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The generalizability crisis by Dr Tal Yarkoni

May 14, 2020 @ 3:00 pm - 4:00 pm

About the speaker

Tal Yarkoni a Research Associate Professor in the Department of Psychology at the University of Texas at Austin. His academic work focuses on developing new tools and methods for the analysis of psychology and neuroimaging data. Tal mostly builds open-source software tools and writes methods-y papers about reproducibility, data standards, and best practices. He also has a background in substantive areas of psychology, including personality, executive control, and psycholinguistics.

About the talk

Most theories and hypotheses in psychology are verbal in nature, yet their evaluation overwhelmingly relies on inferential statistical procedures. The validity of the move from qualitative to quantitative analysis depends on the verbal and statistical expressions of a hypothesis being closely aligned—that is, that the two must refer to roughly the same set of hypothetical observations. Here I argue that most inferential statistical tests in psychology fail to meet this basic condition. I demonstrate how foundational assumptions of the “random effects” model used pervasively in psychology impose far stronger constraints on the generalizability of results than most researchers appreciate. Ignoring these constraints dramatically inflates false positive rates and routinely leads researchers to draw sweeping verbal generalizations that lack any meaningful connection to the statistical quantities they are putatively based on. I argue that the routine failure to consider the generalizability of one’s conclusions from a statistical perspective lies at the root of many of psychology’s ongoing problems (e.g., the replication crisis), and conclude with a discussion of several potential avenues for improvement.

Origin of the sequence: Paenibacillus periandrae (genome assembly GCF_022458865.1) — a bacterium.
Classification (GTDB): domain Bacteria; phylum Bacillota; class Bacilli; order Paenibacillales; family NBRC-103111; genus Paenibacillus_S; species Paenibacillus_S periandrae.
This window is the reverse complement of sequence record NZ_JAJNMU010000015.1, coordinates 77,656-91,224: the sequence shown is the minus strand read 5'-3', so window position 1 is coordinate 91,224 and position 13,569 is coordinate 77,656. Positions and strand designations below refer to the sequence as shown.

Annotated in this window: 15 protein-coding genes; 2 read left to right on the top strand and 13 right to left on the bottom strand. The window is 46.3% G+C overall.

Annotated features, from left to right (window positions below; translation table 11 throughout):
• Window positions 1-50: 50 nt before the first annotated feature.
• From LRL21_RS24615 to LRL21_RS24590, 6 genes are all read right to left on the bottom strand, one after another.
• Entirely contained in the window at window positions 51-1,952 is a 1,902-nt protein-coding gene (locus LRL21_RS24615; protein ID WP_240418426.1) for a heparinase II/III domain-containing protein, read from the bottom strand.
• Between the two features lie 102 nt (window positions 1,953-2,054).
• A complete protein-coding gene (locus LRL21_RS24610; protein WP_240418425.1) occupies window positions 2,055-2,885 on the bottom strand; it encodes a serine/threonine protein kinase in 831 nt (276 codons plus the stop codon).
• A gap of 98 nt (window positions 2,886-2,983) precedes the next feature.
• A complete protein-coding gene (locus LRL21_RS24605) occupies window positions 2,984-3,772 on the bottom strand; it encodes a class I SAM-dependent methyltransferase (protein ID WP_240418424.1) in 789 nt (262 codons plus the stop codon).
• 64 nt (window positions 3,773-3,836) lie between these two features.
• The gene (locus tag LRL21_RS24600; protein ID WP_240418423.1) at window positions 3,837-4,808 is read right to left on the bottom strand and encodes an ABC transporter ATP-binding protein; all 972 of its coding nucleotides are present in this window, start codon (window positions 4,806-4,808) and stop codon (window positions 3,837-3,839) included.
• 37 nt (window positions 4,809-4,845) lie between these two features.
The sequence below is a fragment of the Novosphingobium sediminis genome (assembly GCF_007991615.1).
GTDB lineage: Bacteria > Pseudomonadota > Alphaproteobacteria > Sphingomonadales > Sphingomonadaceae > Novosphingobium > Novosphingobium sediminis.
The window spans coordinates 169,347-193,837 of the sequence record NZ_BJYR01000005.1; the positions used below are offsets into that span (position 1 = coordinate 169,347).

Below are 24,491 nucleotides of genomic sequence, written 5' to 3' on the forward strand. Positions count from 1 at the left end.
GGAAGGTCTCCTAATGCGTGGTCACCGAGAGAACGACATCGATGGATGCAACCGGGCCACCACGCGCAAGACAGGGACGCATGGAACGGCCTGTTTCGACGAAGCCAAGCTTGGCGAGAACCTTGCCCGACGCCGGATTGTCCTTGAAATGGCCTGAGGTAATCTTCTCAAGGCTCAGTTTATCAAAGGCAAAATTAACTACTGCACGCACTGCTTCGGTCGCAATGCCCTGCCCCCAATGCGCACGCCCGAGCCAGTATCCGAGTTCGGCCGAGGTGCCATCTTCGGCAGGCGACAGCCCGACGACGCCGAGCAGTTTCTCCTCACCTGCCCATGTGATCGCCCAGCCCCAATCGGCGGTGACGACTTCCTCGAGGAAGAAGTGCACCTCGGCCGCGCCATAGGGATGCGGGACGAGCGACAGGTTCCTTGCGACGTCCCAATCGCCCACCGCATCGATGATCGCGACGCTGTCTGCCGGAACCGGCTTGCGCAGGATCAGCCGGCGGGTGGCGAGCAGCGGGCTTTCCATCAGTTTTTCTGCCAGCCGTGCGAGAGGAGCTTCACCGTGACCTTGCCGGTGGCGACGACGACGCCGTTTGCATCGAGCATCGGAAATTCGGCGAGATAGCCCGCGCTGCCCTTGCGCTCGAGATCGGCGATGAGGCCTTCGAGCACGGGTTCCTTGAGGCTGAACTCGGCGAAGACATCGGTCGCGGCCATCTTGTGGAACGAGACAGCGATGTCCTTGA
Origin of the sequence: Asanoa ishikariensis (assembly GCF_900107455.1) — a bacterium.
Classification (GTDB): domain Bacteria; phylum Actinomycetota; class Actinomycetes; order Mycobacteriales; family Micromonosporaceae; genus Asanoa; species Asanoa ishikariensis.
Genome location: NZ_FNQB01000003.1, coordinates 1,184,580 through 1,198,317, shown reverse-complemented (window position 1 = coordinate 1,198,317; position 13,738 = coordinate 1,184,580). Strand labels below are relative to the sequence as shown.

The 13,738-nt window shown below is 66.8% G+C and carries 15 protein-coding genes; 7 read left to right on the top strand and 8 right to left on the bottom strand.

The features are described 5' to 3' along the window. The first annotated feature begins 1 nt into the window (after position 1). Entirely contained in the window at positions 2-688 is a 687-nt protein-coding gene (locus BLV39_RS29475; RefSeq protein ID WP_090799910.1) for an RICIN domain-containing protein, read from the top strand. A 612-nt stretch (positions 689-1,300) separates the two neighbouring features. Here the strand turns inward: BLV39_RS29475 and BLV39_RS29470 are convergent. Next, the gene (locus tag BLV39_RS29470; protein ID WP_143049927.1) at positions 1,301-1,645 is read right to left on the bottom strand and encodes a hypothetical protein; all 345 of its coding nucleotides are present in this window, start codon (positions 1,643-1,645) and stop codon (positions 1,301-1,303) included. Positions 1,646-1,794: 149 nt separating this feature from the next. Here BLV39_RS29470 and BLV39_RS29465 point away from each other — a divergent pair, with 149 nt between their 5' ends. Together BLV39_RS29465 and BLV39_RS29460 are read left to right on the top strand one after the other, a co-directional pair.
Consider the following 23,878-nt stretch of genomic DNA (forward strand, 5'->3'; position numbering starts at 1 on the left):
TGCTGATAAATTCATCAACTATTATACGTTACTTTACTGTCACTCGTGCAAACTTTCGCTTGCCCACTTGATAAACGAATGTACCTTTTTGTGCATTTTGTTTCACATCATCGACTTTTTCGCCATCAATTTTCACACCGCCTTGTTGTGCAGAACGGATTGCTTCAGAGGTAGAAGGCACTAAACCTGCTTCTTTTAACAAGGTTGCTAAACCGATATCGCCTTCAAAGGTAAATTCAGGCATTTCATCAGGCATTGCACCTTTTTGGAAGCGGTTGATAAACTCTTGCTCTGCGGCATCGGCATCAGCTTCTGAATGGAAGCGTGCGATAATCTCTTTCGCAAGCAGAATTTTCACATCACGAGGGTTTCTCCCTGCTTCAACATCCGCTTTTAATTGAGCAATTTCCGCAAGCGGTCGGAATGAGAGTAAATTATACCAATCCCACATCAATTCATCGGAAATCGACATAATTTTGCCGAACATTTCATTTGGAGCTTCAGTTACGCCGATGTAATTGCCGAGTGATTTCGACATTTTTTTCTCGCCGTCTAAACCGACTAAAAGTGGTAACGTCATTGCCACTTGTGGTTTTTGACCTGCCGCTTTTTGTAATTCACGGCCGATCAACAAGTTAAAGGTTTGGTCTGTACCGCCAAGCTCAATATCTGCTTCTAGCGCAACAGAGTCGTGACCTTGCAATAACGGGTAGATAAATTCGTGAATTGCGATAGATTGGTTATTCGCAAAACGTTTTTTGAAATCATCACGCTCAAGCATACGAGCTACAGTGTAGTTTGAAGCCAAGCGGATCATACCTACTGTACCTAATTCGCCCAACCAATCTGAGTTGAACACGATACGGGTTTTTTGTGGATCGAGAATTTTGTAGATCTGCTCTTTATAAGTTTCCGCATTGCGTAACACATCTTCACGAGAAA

May 14, 2020
3:00 pm - 4:00 pm


MS Teams


RIOT Science Club